Thanks for reading. I really mean that. This blog is itty-bitty in the scope of all blogs, averaging about 80 hits a day, but to me it's incredibly exciting and cool that every day that many people get curious about what I'm thinking. It keeps me motivated to ponder new things to say.

Superman playing poker

In my previous post (, I wrote:

Now, putting a thin layer of lead in poker cards would make a lot of sense, because then if you were playing with Superman, he couldn't use his
x-ray vision to see what you're holding. (Damn. Can't find an illustration of Superman playing poker. That would have been awesome.)

I was stunned this morning to find in my email in-box a nice note from a reader, accompanied by what he whipped up in Photoshop, as seen above. How cool is that?! Thanks, Anthony! (And here's a free plug for your video/graphics company:

Now forevermore when somebody types "Superman playing poker" into a search engine, this is where he'll be sent.

Addendum, November 14, 2007

Yesterday when I did a Google search for "Superman playing poker," it was just an image search, which didn't find anything relevant. Because I was specifically looking for an image of some kind, I didn't do a general web search. Well, I just did so now, and found some, uh, interesting stuff.

This page informs me that there is an episode of "Family Guy" that includes a scene of Superman playing poker in hell. Sadly, it seems that nobody has put this clip up on YouTube.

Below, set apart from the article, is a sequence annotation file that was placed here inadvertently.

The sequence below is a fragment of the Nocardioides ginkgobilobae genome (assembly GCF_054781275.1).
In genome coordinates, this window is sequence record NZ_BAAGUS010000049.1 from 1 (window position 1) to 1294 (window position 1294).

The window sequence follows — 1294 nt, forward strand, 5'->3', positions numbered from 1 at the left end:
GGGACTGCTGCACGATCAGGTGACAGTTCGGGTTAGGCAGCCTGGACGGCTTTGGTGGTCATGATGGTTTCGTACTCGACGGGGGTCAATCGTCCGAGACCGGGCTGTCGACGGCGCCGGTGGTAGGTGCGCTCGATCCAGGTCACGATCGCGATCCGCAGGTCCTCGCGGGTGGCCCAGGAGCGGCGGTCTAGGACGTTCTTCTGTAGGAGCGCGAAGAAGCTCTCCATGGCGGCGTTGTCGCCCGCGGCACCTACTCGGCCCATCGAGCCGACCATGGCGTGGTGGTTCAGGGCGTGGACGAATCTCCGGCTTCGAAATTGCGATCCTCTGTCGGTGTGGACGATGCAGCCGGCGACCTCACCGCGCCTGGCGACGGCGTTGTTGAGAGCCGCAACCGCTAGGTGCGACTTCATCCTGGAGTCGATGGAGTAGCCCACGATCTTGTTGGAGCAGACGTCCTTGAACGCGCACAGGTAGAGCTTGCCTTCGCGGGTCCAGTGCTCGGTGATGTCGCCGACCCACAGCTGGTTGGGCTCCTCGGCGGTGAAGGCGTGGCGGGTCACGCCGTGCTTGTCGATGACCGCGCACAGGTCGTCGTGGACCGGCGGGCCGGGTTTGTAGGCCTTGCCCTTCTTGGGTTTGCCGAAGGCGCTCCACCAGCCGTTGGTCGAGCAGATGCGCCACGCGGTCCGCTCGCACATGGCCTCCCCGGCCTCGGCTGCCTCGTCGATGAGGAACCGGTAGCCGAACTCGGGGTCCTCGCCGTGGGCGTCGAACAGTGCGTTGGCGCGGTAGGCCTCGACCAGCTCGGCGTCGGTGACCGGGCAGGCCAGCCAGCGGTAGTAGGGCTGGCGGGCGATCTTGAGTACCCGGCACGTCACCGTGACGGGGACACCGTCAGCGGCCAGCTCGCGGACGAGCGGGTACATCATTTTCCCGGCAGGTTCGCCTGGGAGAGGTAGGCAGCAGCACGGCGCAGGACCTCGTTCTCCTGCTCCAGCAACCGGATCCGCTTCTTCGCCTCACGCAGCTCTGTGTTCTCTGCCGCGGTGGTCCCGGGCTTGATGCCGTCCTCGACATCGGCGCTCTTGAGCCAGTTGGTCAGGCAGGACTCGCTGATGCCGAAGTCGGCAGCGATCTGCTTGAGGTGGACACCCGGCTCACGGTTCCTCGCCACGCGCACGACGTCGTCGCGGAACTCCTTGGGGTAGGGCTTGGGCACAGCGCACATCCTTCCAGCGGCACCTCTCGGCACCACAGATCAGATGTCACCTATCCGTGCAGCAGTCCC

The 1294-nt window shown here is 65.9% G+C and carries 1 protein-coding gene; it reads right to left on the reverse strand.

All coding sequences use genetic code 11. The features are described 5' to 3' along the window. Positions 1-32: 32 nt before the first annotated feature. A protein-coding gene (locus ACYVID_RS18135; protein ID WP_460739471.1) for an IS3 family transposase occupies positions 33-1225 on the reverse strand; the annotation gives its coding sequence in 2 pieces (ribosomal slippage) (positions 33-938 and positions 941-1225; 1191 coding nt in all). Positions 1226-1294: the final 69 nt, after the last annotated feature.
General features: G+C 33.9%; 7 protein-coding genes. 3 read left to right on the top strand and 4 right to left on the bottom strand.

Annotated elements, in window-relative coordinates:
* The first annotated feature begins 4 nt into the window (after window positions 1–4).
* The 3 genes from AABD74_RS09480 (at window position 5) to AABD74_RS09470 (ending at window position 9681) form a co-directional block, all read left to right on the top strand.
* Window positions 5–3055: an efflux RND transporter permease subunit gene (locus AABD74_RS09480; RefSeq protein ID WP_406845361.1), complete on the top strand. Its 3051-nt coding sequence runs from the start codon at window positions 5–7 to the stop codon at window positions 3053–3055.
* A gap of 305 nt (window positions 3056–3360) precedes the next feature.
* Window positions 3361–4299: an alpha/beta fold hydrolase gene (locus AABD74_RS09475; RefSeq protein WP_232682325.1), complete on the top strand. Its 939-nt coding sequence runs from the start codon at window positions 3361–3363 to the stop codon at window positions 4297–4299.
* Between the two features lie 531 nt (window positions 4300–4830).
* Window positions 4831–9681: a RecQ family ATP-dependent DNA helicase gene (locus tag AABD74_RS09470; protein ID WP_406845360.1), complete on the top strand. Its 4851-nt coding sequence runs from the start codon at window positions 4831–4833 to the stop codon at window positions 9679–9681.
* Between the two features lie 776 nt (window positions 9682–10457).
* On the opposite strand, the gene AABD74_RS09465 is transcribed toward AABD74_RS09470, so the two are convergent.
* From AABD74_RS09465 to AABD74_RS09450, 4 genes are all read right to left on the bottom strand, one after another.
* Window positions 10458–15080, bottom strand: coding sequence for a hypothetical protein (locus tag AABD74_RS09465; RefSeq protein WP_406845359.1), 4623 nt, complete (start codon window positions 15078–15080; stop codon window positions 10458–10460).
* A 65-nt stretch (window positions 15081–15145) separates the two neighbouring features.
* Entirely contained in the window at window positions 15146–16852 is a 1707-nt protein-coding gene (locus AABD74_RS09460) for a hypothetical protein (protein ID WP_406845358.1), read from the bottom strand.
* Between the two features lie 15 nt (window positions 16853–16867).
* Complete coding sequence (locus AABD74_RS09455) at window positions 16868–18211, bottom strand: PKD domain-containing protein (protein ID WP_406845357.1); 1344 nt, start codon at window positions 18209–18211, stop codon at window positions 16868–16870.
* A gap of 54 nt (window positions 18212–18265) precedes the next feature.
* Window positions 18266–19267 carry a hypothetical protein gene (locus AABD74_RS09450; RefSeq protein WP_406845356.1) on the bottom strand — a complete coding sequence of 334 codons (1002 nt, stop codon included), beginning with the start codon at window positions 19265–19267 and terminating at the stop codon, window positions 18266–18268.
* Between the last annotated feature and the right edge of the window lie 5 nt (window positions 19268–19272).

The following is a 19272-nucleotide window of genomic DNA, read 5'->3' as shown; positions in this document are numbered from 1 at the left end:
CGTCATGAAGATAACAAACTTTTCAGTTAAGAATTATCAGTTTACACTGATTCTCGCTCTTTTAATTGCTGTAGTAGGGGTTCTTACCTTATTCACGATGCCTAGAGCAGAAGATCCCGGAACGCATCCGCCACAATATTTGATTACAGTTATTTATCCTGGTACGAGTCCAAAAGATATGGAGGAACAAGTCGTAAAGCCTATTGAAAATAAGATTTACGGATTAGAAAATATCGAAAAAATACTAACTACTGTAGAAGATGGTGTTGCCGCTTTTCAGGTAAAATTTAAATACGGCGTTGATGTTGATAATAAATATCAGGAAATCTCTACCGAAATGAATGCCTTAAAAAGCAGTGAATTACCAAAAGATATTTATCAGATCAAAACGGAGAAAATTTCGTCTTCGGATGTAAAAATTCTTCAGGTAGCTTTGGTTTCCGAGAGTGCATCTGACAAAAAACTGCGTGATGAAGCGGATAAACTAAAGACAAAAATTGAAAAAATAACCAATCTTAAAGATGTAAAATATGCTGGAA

In an episode of Family Guy, Peter Griffin imagines what hell would look like. He sees Superman playing poker with Adolf Hitler, Al Capone and John Wilkes Booth. When asked why he would be in Hell, Superman replies, "I killed a hooker; she made a crack about me being faster than a speeding bullet so I ripped her in half like a phone book."

Then there's this amusing clip:

This one isn't as good, but since the "Superman playing poker" category doesn't have a whole lot in it, I might as well include it here for the sake of completeness:

There are two more in that series, which you can watch here if you liked that one:

Actually, if you use different search parameters on YouTube, you can find several more, which I'll list here for no particular reason, but be warned that they're all lame:

Addendum, November 14, 2007 (later in the day...)

I found a bootleg copy of the entire episode of "Family Guy" referred to above. Truly operating at the outer fringes of my technocompetence (is that a word? well, it is now), I managed to extract the relevant clip from it, post it on YouTube, and embed the result below. The video quality is terrible and the sound isn't synchronized right, but that's how I found it posted. Enjoy.

Tuesday, November 13, 2007

Just what we've been needing: lead in poker chips



OK, I'll admit that the picture above is pretty lame. After all, it's not exactly infants who are likely to be doing the most handling of poker chips. But it's hard to find photos illustrating "lead," y'know?

Still, I think there is a serious problem here. The second link, to a blog post, gets it right: The lead is a potential hazard because of handling chips, getting lead on one's fingers, then eating--or, worse, smoking, since inhalation is the most efficient means of getting lead into one's blood--without washing one's hands first. Unfortunately, this is a disgustingly common practice among poker players. (See